A bloody lamb steak is all well and good, and the lamb chops at Tayyab are indeed the stuff of dreams, but what really, really gets my juices flowing is lamb cooked long and low, ’til the meat melts from the bones. Plus, not having a tandoor handy at home, slow-roasting a shoulder or braising a brace of shanks is a far surer route to domestic bliss.
I was planning an idle bank holiday lunch a few weekends ago – one where we could sit and gossip at the table for hours, sloshing back buckets of wine. The food needed to be sensational – I have a reputation to uphold, after all – but it also needed to be effortless. I had a hankering for lamb and kinda fancied a roast, but was also wedded to the idea of a midday matinee at the Ritzy, so any last-minute pfaffing was out.
Trawling through a mountain of recipe books in search of inspiration, I hit upon just the thing, Nigella‘s warm shredded lamb salad with mint and pomegranate. It proved to be a wise choice. Not only for the aforementioned reasons, but because my lunch guest was feeling so seedy after the night before, she didn’t turn up ’til suppertime. The lamb was none the worse, merely needing a quick blast in the magic box to get the fat back up to lubricating temperature.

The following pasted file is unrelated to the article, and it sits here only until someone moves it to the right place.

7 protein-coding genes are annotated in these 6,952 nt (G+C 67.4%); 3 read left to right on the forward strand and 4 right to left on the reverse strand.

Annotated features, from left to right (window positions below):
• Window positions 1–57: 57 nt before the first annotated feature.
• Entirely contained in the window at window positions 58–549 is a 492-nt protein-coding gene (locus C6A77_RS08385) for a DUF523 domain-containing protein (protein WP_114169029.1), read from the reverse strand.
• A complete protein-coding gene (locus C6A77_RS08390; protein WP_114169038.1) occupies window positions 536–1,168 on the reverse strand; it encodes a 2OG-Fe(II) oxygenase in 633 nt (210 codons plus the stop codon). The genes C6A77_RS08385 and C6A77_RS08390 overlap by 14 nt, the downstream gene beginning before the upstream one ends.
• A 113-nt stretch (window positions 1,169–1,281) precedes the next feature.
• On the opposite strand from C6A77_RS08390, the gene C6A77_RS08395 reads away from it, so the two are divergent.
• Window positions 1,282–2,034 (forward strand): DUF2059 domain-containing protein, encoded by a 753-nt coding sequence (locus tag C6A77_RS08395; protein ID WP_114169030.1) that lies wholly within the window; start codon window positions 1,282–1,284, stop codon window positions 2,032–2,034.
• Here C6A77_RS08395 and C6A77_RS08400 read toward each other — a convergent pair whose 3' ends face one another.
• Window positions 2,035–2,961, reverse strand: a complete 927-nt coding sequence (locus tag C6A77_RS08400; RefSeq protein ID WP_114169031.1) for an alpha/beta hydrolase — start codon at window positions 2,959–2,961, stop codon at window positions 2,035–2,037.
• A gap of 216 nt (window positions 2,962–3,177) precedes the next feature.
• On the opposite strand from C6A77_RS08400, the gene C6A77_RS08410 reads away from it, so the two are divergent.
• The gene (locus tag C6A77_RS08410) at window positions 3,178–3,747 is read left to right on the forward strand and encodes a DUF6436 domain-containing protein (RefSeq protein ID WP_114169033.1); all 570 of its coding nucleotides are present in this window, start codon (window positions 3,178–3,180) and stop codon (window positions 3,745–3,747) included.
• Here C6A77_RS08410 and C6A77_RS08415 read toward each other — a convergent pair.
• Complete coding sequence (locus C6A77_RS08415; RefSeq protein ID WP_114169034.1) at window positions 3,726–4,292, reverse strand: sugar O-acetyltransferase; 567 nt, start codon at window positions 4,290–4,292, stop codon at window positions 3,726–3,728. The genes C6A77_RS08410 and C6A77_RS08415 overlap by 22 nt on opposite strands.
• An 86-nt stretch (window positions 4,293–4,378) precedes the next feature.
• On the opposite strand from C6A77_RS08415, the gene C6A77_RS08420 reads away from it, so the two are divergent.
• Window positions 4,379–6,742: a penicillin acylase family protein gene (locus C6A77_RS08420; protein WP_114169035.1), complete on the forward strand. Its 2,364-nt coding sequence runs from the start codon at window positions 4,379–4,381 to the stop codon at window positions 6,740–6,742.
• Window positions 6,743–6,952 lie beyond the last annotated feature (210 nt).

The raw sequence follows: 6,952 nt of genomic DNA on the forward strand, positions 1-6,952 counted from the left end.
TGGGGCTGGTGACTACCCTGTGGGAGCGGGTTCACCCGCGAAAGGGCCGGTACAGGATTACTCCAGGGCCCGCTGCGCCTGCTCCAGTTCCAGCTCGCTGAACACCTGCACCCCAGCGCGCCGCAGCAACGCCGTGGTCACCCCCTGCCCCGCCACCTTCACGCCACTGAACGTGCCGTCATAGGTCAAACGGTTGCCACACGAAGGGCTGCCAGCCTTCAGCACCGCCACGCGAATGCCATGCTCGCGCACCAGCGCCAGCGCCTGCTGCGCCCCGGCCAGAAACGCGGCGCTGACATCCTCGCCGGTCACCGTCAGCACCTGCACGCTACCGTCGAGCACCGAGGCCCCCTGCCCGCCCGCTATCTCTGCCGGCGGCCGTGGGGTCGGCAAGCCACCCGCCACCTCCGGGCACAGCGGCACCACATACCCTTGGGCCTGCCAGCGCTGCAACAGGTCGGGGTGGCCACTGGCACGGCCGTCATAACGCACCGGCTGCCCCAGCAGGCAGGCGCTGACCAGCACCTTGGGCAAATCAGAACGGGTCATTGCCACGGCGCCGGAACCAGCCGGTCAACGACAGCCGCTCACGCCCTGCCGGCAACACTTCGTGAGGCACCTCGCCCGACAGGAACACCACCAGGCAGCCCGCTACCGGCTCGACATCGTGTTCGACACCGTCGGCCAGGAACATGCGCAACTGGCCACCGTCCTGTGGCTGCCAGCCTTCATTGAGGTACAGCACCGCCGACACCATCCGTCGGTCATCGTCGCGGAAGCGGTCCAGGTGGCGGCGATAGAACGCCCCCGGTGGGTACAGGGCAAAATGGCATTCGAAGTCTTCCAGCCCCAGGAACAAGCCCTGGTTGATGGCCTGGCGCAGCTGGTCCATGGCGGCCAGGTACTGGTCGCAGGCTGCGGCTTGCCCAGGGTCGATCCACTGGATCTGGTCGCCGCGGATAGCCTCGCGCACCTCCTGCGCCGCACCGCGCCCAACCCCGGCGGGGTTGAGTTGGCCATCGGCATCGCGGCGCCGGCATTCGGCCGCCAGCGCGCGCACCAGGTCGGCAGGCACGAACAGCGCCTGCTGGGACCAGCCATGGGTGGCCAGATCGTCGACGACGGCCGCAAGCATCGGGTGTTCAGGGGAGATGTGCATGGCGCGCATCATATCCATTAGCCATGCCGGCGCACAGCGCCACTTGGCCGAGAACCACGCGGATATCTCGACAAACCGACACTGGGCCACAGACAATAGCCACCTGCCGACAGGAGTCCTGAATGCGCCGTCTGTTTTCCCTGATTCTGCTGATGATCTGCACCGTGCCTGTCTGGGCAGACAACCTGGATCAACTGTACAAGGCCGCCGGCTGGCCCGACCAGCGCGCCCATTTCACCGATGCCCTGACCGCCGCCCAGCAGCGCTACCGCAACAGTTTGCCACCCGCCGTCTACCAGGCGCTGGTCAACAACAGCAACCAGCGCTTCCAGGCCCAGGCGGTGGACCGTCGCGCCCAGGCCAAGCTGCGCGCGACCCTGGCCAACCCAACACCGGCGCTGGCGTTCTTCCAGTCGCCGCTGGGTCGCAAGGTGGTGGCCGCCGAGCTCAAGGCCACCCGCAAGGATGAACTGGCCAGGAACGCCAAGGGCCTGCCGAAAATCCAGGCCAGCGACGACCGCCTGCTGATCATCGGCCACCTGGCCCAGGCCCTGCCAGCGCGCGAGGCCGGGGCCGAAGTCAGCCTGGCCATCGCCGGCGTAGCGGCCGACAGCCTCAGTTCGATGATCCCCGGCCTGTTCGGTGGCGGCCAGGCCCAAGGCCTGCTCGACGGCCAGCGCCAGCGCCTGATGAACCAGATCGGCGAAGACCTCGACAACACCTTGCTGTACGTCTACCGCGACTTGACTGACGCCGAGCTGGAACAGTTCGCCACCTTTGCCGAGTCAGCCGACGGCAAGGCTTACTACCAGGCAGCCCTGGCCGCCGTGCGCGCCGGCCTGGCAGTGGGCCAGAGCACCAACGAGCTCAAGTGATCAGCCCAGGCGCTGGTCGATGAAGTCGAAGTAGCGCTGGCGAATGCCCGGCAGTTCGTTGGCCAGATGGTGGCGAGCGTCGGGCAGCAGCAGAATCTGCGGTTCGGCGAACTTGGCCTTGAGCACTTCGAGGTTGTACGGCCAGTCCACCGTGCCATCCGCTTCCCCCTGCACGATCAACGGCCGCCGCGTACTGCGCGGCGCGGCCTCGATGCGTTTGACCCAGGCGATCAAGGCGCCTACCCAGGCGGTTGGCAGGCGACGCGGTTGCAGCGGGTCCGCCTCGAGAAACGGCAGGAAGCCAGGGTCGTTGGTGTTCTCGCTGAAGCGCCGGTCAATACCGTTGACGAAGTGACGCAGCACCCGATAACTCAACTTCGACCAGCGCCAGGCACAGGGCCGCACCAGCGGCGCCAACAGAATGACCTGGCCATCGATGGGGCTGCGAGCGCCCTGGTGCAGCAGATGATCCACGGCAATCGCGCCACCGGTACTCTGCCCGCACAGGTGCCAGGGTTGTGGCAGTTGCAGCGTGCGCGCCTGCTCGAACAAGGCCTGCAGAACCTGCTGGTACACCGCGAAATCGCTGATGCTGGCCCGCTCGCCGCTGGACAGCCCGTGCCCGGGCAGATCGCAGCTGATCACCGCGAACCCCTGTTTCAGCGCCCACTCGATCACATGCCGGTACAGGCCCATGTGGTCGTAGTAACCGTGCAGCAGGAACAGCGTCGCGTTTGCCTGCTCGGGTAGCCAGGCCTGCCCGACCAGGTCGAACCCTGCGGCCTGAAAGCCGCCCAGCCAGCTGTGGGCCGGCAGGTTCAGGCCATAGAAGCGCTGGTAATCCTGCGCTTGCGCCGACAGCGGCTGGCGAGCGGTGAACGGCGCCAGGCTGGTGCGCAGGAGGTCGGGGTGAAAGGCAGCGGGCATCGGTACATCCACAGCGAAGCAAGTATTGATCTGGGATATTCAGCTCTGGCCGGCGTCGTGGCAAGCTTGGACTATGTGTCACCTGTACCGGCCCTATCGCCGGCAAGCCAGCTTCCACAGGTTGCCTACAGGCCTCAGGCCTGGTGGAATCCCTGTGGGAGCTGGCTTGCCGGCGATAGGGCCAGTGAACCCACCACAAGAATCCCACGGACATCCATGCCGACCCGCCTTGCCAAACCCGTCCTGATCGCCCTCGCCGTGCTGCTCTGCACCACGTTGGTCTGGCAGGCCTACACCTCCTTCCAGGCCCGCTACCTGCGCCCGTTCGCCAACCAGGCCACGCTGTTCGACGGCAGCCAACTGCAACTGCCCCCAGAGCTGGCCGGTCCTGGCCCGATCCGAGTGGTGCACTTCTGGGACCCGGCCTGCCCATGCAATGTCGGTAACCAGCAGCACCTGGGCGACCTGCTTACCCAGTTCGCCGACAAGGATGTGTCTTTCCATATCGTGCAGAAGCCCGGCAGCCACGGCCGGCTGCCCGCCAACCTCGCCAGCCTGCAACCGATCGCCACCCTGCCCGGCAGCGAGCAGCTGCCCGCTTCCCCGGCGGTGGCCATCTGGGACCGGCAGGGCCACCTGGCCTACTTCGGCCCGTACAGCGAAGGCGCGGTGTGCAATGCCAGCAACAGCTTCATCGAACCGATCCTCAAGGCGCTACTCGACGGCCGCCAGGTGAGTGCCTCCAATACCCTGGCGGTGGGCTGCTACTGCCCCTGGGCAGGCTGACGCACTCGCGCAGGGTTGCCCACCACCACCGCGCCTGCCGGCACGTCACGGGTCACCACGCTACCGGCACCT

Now, a word about cooking times. The domestic goddess bungs a 2.5kg shoulder in a 140C oven overnight, using a roasting tin tented with foil in which to cook it, suggesting 170C for five hours if you’re cooking it the day you intend to eat it. My shoulder was considerably smaller – 1.3kg – so I used a lidded cast-iron casserole instead, and cooked it at 170C for three and a half hours. I used the same amount of water – I could have cut the quantity but liked the idea of having readymade stock for a sticky risotto the following evening.
1 shoulder of lamb
1 onion, quartered
6 cloves garlic
1 carrot, halved
1 stick celery, halved
500ml boiling water
small handful freshly chopped mint
On the hob, brown the lamb, fat-side down in your chosen roasting dish. Remove when nicely browned across its middle and set aside while you fry the veges, sprinkled with salt, gently for a couple of minutes.
Pour the water over and replace the lamb, this time fat-side up. Let the liquid in the pan come to a bubble, then put in the preheated oven.
About an hour before you want to eat, remove the lamb from the pan to a large plate. To finish the salad, pull the lamb to pieces, sprinkle with more salt and the fresh mint, then cut the pomegranate in half and dot with the seeds from one of the halves. Squeeze the juices from the other half over the salad and it’s done.
Confession time. I’ve been meaning to try this for years, and once I had, I couldn’t wait to do it again. I ordered another shoulder the very next day.